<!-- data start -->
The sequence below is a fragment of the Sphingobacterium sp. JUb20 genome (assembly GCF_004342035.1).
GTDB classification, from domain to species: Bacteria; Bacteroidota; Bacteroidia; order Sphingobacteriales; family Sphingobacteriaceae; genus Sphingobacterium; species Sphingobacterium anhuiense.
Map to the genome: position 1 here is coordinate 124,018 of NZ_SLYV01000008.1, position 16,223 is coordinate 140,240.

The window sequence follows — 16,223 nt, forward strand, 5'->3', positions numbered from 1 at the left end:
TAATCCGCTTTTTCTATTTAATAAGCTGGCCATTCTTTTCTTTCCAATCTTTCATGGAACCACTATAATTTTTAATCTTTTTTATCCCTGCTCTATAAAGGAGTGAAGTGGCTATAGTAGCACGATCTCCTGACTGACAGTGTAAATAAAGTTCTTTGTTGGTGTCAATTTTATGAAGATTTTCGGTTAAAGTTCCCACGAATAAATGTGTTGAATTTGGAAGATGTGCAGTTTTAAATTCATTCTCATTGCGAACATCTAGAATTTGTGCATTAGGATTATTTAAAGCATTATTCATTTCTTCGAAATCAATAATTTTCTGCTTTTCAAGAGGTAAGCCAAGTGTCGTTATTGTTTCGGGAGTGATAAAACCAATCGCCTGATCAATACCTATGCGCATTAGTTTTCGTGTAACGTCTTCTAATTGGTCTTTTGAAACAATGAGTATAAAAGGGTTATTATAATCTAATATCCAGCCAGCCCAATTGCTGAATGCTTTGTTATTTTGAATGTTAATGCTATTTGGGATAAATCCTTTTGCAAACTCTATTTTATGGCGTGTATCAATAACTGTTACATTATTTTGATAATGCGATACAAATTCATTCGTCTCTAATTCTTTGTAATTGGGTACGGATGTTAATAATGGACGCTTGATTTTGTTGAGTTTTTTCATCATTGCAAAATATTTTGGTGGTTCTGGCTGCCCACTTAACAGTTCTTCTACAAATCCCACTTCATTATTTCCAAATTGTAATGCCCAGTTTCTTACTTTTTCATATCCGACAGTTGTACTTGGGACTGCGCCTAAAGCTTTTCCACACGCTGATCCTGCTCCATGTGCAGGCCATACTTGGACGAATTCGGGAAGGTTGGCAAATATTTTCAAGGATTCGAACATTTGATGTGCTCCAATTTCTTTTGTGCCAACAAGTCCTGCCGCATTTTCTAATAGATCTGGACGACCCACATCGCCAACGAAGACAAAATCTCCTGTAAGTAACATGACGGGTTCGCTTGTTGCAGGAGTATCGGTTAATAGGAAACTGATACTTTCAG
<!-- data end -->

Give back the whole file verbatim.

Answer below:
The sequence below is a fragment of the Sphingobacterium sp. JUb20 genome (assembly GCF_004342035.1).
GTDB classification, from domain to species: Bacteria; Bacteroidota; Bacteroidia; order Sphingobacteriales; family Sphingobacteriaceae; genus Sphingobacterium; species Sphingobacterium anhuiense.
Map to the genome: position 1 here is coordinate 124,018 of NZ_SLYV01000008.1, position 16,223 is coordinate 140,240.

The window sequence follows — 16,223 nt, forward strand, 5'->3', positions numbered from 1 at the left end:
TAATCCGCTTTTTCTATTTAATAAGCTGGCCATTCTTTTCTTTCCAATCTTTCATGGAACCACTATAATTTTTAATCTTTTTTATCCCTGCTCTATAAAGGAGTGAAGTGGCTATAGTAGCACGATCTCCTGACTGACAGTGTAAATAAAGTTCTTTGTTGGTGTCAATTTTATGAAGATTTTCGGTTAAAGTTCCCACGAATAAATGTGTTGAATTTGGAAGATGTGCAGTTTTAAATTCATTCTCATTGCGAACATCTAGAATTTGTGCATTAGGATTATTTAAAGCATTATTCATTTCTTCGAAATCAATAATTTTCTGCTTTTCAAGAGGTAAGCCAAGTGTCGTTATTGTTTCGGGAGTGATAAAACCAATCGCCTGATCAATACCTATGCGCATTAGTTTTCGTGTAACGTCTTCTAATTGGTCTTTTGAAACAATGAGTATAAAAGGGTTATTATAATCTAATATCCAGCCAGCCCAATTGCTGAATGCTTTGTTATTTTGAATGTTAATGCTATTTGGGATAAATCCTTTTGCAAACTCTATTTTATGGCGTGTATCAATAACTGTTACATTATTTTGATAATGCGATACAAATTCATTCGTCTCTAATTCTTTGTAATTGGGTACGGATGTTAATAATGGACGCTTGATTTTGTTGAGTTTTTTCATCATTGCAAAATATTTTGGTGGTTCTGGCTGCCCACTTAACAGTTCTTCTACAAATCCCACTTCATTATTTCCAAATTGTAATGCCCAGTTTCTTACTTTTTCATATCCGACAGTTGTACTTGGGACTGCGCCTAAAGCTTTTCCACACGCTGATCCTGCTCCATGTGCAGGCCATACTTGGACGAATTCGGGAAGGTTGGCAAATATTTTCAAGGATTCGAACATTTGATGTGCTCCAATTTCTTTTGTGCCAACAAGTCCTGCCGCATTTTCTAATAGATCTGGACGACCCACATCGCCAACGAAGACAAAATCTCCTGTAAGTAACATGACGGGTTCGCTTGTTGCAGGAGTATCGGTTAATAGGAAACTGATACTTTCAG